Low-Flying Drones Harass Endangered Belugas, Study Finds

According to a new study that was published in the journal Marine Mammal Science, drones flying at low altitudes are harassing beluga whales that live in the St. Lawrence Estuary in the Canadian province of Quebec.

The research was conducted at the University of Windsor by PhD candidate Jaclyn Aubin and her colleagues. They looked at drone footage of beluga pods from 2018 and 2019 to see why the pods were taking deep dives together and repeatedly splashing their tails.

Drones capture endangered Belugas

Aubin and her team investigated a number of aspects, such as the drone's height, the direction of its approach, its speed, the time of day, and the amount of wind that was there.

They discovered that unexpected dives took place in just 4.3% of all drone flights; however, this percentage climbed to 14.3% when the drones flew at an altitude of less than 23 meters above the water's surface.

This height was in line with the threshold for the level of disruption that a drone could cause to other cetaceans, which include whales, dolphins, and porpoises.

The researchers stated that flying the drones at a higher altitude could help attenuate any detrimental effects of drone flights and could reduce the possibility of belugas being disturbed by the drones.

The research also discovered that larger beluga groups were less likely to be frightened by the drones than smaller beluga groups. This occurrence is ascribed to the “many eyes effect,” in which more animals are on the lookout for disruptions and are more likely to react to them.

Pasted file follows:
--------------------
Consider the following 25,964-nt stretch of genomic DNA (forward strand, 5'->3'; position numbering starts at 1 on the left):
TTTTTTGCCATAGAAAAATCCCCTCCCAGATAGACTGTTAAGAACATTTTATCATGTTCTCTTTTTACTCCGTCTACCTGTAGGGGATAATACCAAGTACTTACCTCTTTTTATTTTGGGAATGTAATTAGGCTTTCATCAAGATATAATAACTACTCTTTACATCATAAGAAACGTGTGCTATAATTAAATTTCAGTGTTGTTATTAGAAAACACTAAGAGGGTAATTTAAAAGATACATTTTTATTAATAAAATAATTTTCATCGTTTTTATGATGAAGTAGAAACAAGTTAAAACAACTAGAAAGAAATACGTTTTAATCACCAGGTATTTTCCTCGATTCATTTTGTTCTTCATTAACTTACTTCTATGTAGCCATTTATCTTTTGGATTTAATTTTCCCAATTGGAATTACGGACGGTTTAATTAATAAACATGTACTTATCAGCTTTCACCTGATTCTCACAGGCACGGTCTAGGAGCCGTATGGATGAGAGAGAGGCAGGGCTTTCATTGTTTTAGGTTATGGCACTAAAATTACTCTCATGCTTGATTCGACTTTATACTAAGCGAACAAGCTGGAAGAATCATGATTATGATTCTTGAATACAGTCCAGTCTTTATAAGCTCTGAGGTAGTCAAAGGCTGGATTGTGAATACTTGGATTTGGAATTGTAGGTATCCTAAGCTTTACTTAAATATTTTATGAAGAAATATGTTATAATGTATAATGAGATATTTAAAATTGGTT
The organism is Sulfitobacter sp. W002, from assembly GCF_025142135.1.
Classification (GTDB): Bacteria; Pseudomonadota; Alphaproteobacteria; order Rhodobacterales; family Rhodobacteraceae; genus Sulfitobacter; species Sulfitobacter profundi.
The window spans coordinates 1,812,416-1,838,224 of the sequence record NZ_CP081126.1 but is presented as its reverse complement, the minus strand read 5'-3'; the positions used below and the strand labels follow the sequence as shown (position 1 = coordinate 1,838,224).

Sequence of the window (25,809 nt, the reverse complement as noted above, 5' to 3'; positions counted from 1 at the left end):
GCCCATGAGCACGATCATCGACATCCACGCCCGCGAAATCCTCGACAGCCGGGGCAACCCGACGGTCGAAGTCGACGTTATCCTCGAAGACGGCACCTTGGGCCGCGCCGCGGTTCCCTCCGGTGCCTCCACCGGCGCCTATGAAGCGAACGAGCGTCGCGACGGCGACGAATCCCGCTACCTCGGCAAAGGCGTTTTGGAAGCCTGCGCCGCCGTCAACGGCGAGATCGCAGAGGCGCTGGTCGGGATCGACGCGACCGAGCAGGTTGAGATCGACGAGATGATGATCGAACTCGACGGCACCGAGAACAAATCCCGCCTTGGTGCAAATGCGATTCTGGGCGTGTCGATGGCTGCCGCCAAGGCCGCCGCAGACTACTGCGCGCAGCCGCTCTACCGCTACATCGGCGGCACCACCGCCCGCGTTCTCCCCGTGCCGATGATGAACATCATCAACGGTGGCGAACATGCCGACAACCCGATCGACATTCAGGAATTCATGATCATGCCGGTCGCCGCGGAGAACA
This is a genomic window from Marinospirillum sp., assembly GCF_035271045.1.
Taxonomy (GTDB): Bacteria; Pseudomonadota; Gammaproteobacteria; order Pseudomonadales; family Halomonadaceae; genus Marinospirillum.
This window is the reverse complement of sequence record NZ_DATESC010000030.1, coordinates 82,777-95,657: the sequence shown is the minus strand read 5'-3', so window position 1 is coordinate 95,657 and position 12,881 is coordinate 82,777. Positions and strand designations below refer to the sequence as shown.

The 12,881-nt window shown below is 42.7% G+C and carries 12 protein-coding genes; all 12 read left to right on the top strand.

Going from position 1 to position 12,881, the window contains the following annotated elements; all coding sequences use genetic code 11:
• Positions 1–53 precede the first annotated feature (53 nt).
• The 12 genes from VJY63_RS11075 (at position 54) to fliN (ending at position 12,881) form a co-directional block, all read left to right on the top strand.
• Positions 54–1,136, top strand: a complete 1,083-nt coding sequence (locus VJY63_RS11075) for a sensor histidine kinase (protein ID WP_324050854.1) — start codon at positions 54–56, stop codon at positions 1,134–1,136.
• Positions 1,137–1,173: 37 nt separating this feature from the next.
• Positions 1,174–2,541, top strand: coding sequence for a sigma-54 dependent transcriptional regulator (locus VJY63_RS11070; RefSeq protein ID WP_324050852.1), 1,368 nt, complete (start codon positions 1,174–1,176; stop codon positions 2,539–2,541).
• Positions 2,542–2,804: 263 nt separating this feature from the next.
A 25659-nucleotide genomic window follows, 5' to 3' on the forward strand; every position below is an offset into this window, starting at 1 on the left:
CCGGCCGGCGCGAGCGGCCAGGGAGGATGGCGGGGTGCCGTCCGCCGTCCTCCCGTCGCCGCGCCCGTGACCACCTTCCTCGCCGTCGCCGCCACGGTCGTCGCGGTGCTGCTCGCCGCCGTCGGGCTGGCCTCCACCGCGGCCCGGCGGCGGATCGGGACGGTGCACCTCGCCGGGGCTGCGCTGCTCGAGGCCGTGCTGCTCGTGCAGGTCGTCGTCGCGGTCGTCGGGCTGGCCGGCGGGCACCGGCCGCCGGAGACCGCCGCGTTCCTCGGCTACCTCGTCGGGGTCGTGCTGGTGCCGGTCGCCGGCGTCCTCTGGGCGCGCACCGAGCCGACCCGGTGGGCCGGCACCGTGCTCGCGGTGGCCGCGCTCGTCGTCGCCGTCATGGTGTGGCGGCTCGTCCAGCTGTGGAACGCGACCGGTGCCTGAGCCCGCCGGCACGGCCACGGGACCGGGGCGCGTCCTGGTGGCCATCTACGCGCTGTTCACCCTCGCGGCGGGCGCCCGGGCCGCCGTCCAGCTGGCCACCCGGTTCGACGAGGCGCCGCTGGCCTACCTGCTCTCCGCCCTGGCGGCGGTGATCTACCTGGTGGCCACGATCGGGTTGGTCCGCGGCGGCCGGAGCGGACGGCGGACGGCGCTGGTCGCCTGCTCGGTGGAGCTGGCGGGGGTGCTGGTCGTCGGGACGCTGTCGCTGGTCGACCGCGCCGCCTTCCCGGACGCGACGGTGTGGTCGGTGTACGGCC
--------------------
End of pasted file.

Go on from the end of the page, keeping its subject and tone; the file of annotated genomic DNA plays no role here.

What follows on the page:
The researchers underlined the importance of drone pilots exercising caution and flying their aircraft with care to avoid upsetting the beluga whales in their natural habitat.

In particular, they reportedly suggested piloting the drones at an altitude that was higher than usual when monitoring large groups and exercising an increased degree of caution when making the first approach to a pod.

As a result of the fact that 's Species at Risk Act classifies the beluga whales that live in the St. Lawrence Estuary as an endangered species, it is even more vital that any potential disturbances to their natural environment be kept to a minimum.

The findings of the study give researchers and operators of drones with useful insights that may be used in their efforts to study marine mammals while limiting the damage that they have.

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Haye Kesteloo
Haye Kesteloo

Haye Kesteloo is the Editor in Chief and Founder of DroneXL.co, where he covers all drone-related news, DJI rumors and writes drone reviews, and EVXL.co, for all news related to electric vehicles. He is also a co-host of the PiXL Drone Show on YouTube and other podcast platforms. Haye can be reached at haye @ dronexl.co or @hayekesteloo.

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